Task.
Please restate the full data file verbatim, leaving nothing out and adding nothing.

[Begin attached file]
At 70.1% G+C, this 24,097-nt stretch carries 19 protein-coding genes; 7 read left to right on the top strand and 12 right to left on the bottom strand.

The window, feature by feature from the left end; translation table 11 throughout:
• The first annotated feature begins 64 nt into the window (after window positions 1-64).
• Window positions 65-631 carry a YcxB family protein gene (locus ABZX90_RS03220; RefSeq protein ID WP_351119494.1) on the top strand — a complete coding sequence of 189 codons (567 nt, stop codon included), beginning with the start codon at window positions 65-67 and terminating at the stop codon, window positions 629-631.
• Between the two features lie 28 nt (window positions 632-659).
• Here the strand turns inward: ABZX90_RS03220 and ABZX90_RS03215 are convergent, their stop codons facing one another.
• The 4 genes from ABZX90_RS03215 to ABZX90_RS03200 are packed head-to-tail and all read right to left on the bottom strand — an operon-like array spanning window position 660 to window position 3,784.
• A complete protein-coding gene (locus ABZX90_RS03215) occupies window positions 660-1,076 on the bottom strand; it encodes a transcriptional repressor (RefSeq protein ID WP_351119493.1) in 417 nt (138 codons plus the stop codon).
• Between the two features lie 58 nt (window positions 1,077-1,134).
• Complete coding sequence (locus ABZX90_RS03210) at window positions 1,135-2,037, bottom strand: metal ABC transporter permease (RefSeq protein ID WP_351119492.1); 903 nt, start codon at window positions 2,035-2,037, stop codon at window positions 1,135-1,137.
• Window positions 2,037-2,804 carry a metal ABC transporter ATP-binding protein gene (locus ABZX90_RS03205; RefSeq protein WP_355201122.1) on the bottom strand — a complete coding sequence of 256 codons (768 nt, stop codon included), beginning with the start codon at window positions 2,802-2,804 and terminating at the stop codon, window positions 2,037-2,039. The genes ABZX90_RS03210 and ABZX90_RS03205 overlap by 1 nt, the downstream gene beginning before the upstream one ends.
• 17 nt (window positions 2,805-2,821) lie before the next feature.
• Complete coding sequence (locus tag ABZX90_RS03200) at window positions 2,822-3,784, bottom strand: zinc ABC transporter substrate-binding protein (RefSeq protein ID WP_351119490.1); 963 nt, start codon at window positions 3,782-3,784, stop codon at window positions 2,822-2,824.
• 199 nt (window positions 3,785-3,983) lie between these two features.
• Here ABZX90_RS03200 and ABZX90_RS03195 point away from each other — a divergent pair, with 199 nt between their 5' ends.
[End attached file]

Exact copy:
At 70.1% G+C, this 24,097-nt stretch carries 19 protein-coding genes; 7 read left to right on the top strand and 12 right to left on the bottom strand.

The window, feature by feature from the left end; translation table 11 throughout:
• The first annotated feature begins 64 nt into the window (after window positions 1-64).
• Window positions 65-631 carry a YcxB family protein gene (locus ABZX90_RS03220; RefSeq protein ID WP_351119494.1) on the top strand — a complete coding sequence of 189 codons (567 nt, stop codon included), beginning with the start codon at window positions 65-67 and terminating at the stop codon, window positions 629-631.
• Between the two features lie 28 nt (window positions 632-659).
• Here the strand turns inward: ABZX90_RS03220 and ABZX90_RS03215 are convergent, their stop codons facing one another.
• The 4 genes from ABZX90_RS03215 to ABZX90_RS03200 are packed head-to-tail and all read right to left on the bottom strand — an operon-like array spanning window position 660 to window position 3,784.
• A complete protein-coding gene (locus ABZX90_RS03215) occupies window positions 660-1,076 on the bottom strand; it encodes a transcriptional repressor (RefSeq protein ID WP_351119493.1) in 417 nt (138 codons plus the stop codon).
• Between the two features lie 58 nt (window positions 1,077-1,134).
• Complete coding sequence (locus ABZX90_RS03210) at window positions 1,135-2,037, bottom strand: metal ABC transporter permease (RefSeq protein ID WP_351119492.1); 903 nt, start codon at window positions 2,035-2,037, stop codon at window positions 1,135-1,137.
• Window positions 2,037-2,804 carry a metal ABC transporter ATP-binding protein gene (locus ABZX90_RS03205; RefSeq protein WP_355201122.1) on the bottom strand — a complete coding sequence of 256 codons (768 nt, stop codon included), beginning with the start codon at window positions 2,802-2,804 and terminating at the stop codon, window positions 2,037-2,039. The genes ABZX90_RS03210 and ABZX90_RS03205 overlap by 1 nt, the downstream gene beginning before the upstream one ends.
• 17 nt (window positions 2,805-2,821) lie before the next feature.
• Complete coding sequence (locus tag ABZX90_RS03200) at window positions 2,822-3,784, bottom strand: zinc ABC transporter substrate-binding protein (RefSeq protein ID WP_351119490.1); 963 nt, start codon at window positions 3,782-3,784, stop codon at window positions 2,822-2,824.
• 199 nt (window positions 3,785-3,983) lie between these two features.
• Here ABZX90_RS03200 and ABZX90_RS03195 point away from each other — a divergent pair, with 199 nt between their 5' ends.